Our Changing World for Thursday 17 December 2009
Above: Jesse Conklin with a bar-tailed godwit, cannon nets after they have been fired, and the Manawatu Estuary (images: A. Ballance)
Bar-tailed godwits breed in Alaska in the northern hemisphere summer, and spend their non-breeding season in the southern hemisphere, in eastern Australia and New Zealand. Other species of godwits breed in Siberia and other parts of the Arctic, and over-winter in Asia and southern Africa. Satellite tracking carried out by Massey University researcher Phil Battley, with colleagues from the US Geological Survey, proved that godwits travel from New Zealand to Alaska up the East Asia-Australaisan flyway, and are capable of returning to New Zealand in a single non-stop flight.
On the tail of the satellite tracking project PhD student Jesse Conklin is using tiny data loggers attached to the legs of godwits to track their annual cycles of movement, and he is also collecting as much information about their moulting and other life cycle events using digital photos and observations. He is studying a small population of birds that are summer residents in the Manawatu River estuary, at Foxton Beach. In the first week of November Alison Ballance joined Jesse Conklin and a large team of shorebird experts that included Phil Battley, David Melville, Adrian Riegen, Graham Taylor and Dick Veitch in a cannon netting mission to retrieve 24 data loggers from the Foxton Beach birds.
To find out everything you want to know about godwits check out Keith Woodley's new book 'Godwits: long haul champions' (Penguin Books). The Asia Pacific Shorebird Network encourages international co-operation in the study and conservation of shorebirds.
In the 1950s, New Zealand born Maurice Wilkins, together with James Watson and Francis Crick (and with some help from Rosalind Franklin) determined the double helix structure of DNA using a technique called x-ray crystallography. The three men won the Nobel Prize for their work.
X-ray crystallography is still used today, to determine, for example, the precise configuration of chemical compounds like pharmaceuticals, but the advent of modern computing means that diffraction calculations are much faster.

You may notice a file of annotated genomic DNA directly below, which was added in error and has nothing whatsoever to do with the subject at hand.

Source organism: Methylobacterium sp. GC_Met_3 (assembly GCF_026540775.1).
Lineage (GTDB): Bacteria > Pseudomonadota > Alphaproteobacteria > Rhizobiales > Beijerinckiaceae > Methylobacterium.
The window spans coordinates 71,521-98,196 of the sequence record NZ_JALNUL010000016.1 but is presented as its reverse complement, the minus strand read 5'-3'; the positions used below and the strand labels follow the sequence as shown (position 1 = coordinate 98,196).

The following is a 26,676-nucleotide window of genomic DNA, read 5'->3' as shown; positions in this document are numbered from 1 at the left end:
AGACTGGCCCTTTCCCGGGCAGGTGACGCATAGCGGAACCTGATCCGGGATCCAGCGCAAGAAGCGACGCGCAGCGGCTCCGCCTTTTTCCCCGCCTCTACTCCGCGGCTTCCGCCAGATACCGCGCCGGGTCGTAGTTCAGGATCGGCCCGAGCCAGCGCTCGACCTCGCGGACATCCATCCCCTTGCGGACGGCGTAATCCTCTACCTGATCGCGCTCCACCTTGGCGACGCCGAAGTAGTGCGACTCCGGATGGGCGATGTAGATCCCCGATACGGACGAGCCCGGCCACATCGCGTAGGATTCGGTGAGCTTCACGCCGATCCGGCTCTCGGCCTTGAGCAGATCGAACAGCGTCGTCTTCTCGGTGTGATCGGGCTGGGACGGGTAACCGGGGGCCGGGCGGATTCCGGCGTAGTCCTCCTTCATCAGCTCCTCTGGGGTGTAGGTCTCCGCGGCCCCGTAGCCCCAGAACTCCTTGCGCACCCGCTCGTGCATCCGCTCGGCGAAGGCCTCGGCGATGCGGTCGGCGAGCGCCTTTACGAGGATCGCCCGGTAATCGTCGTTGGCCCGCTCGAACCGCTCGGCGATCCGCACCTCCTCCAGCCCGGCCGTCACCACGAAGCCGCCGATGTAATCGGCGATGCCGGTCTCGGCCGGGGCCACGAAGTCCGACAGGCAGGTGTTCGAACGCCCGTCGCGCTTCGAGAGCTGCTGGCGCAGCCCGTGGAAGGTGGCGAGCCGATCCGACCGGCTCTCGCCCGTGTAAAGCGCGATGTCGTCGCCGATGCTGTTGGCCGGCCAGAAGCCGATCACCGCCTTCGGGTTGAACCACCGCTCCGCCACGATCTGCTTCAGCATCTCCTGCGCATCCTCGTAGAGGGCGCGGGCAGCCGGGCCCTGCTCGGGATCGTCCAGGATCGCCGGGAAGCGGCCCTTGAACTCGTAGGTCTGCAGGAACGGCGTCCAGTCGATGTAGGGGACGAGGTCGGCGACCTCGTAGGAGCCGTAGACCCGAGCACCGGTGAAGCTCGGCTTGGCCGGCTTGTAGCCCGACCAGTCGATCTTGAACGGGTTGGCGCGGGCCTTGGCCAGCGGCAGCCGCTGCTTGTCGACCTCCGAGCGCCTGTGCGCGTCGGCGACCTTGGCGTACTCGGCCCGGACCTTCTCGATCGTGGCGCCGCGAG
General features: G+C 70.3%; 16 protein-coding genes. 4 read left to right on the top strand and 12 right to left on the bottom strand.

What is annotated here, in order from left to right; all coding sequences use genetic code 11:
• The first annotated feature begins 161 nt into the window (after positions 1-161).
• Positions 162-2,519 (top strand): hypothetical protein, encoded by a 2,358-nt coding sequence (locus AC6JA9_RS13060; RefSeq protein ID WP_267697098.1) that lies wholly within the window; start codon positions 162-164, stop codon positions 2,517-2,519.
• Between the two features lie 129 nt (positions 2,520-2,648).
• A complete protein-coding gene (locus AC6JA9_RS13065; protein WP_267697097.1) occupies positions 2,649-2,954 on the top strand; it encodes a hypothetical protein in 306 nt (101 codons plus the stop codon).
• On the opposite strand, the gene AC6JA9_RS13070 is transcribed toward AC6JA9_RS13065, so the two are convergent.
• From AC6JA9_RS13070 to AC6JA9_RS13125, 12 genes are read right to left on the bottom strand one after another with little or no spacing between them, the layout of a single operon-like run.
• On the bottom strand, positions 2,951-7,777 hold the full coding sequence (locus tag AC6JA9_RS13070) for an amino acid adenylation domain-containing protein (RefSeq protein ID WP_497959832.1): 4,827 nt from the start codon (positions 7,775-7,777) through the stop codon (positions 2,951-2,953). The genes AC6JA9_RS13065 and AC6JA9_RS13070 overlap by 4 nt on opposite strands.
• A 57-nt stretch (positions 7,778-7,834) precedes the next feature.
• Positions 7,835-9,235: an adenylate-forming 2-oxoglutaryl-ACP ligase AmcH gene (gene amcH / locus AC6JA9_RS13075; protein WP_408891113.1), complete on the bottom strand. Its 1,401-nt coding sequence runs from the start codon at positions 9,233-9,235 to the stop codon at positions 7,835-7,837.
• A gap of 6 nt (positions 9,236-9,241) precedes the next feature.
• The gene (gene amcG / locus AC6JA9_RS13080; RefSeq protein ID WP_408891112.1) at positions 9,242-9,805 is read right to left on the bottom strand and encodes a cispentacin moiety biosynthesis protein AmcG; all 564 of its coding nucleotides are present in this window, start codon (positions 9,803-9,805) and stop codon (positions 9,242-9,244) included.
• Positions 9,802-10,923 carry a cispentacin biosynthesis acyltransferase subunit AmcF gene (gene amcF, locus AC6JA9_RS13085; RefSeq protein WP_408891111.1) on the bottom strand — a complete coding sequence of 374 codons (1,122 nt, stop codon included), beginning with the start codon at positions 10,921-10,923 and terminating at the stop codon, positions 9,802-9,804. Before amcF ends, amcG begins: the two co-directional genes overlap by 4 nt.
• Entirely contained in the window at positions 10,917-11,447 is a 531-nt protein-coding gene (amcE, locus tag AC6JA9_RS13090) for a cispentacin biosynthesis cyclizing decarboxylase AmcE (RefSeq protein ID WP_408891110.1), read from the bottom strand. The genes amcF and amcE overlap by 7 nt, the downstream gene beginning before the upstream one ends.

Ruth Beran goes to Massey University to meet Geoff Jameson (above left) and IRL's Graeme Gainsford (above right), who explain what x-ray diffraction and crystallography is, how it's done, and what it can be used to measure.
Corneas and stem cells
(image: Maree McInerney)
Corneal disease is a major cause of blindness, affecting millions of people worldwide. Corneal blindness is usually treated via transplantation of donated corneas into the diseased eye, and around 250 corneal transplants are performed in New Zealand every year.
However, University of Auckland researchers Dipika Patel (left) and Jane McGhee (right) are looking at the potential of adult stem cells to cure the disease. Ruth Beran meets them in their lab at the Department of Opthalmology, where she gets to see some of the cells they have grown.
Sea Cucumbers - Ocean Science Series part 6
Above: Experiment allowing sea cucumbers (pictured at right) to choose between different concentrations of organic matter (image: A. Ballance)
They may not be the most beautiful things on earth, but Matt Slater from Auckland University's Leigh Marine Laboratory believes that sea cucumbers are very useful creatures indeed. Although they appear to just lie around on the sea floor looking like knobbly sausages, they are in fact hard at work, recycling organic rubbish. Alison Ballance heads to Leigh to find out more about the idea that sea cucumbers could clean up the waste from underneath mussel farms and be a valuable export, a concept known as polyculture.